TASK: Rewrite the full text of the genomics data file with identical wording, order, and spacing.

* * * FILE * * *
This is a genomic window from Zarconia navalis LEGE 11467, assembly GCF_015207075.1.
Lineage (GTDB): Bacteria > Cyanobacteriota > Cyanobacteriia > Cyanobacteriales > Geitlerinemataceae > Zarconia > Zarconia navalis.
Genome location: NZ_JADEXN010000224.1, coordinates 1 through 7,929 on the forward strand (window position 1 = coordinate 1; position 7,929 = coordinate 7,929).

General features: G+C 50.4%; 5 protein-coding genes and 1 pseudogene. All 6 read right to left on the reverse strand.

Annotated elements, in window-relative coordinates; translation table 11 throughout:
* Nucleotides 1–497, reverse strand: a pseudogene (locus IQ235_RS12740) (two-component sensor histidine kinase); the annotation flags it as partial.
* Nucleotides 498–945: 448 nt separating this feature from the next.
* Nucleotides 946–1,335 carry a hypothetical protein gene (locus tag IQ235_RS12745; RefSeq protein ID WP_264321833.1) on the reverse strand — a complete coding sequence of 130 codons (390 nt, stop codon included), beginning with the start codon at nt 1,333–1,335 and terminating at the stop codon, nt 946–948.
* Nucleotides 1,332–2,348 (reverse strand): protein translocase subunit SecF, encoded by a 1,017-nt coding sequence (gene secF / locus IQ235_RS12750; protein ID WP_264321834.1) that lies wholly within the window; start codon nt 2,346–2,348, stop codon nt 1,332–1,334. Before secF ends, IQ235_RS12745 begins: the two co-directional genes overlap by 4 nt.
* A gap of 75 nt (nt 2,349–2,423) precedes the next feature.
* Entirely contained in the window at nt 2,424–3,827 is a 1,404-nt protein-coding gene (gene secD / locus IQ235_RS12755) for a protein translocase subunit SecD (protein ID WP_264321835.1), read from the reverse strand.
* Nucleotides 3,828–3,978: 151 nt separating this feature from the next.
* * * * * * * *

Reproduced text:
This is a genomic window from Zarconia navalis LEGE 11467, assembly GCF_015207075.1.
Lineage (GTDB): Bacteria > Cyanobacteriota > Cyanobacteriia > Cyanobacteriales > Geitlerinemataceae > Zarconia > Zarconia navalis.
Genome location: NZ_JADEXN010000224.1, coordinates 1 through 7,929 on the forward strand (window position 1 = coordinate 1; position 7,929 = coordinate 7,929).

General features: G+C 50.4%; 5 protein-coding genes and 1 pseudogene. All 6 read right to left on the reverse strand.

Annotated elements, in window-relative coordinates; translation table 11 throughout:
* Nucleotides 1–497, reverse strand: a pseudogene (locus IQ235_RS12740) (two-component sensor histidine kinase); the annotation flags it as partial.
* Nucleotides 498–945: 448 nt separating this feature from the next.
* Nucleotides 946–1,335 carry a hypothetical protein gene (locus tag IQ235_RS12745; RefSeq protein ID WP_264321833.1) on the reverse strand — a complete coding sequence of 130 codons (390 nt, stop codon included), beginning with the start codon at nt 1,333–1,335 and terminating at the stop codon, nt 946–948.
* Nucleotides 1,332–2,348 (reverse strand): protein translocase subunit SecF, encoded by a 1,017-nt coding sequence (gene secF / locus IQ235_RS12750; protein ID WP_264321834.1) that lies wholly within the window; start codon nt 2,346–2,348, stop codon nt 1,332–1,334. Before secF ends, IQ235_RS12745 begins: the two co-directional genes overlap by 4 nt.
* A gap of 75 nt (nt 2,349–2,423) precedes the next feature.
* Entirely contained in the window at nt 2,424–3,827 is a 1,404-nt protein-coding gene (gene secD / locus IQ235_RS12755) for a protein translocase subunit SecD (protein ID WP_264321835.1), read from the reverse strand.
* Nucleotides 3,828–3,978: 151 nt separating this feature from the next.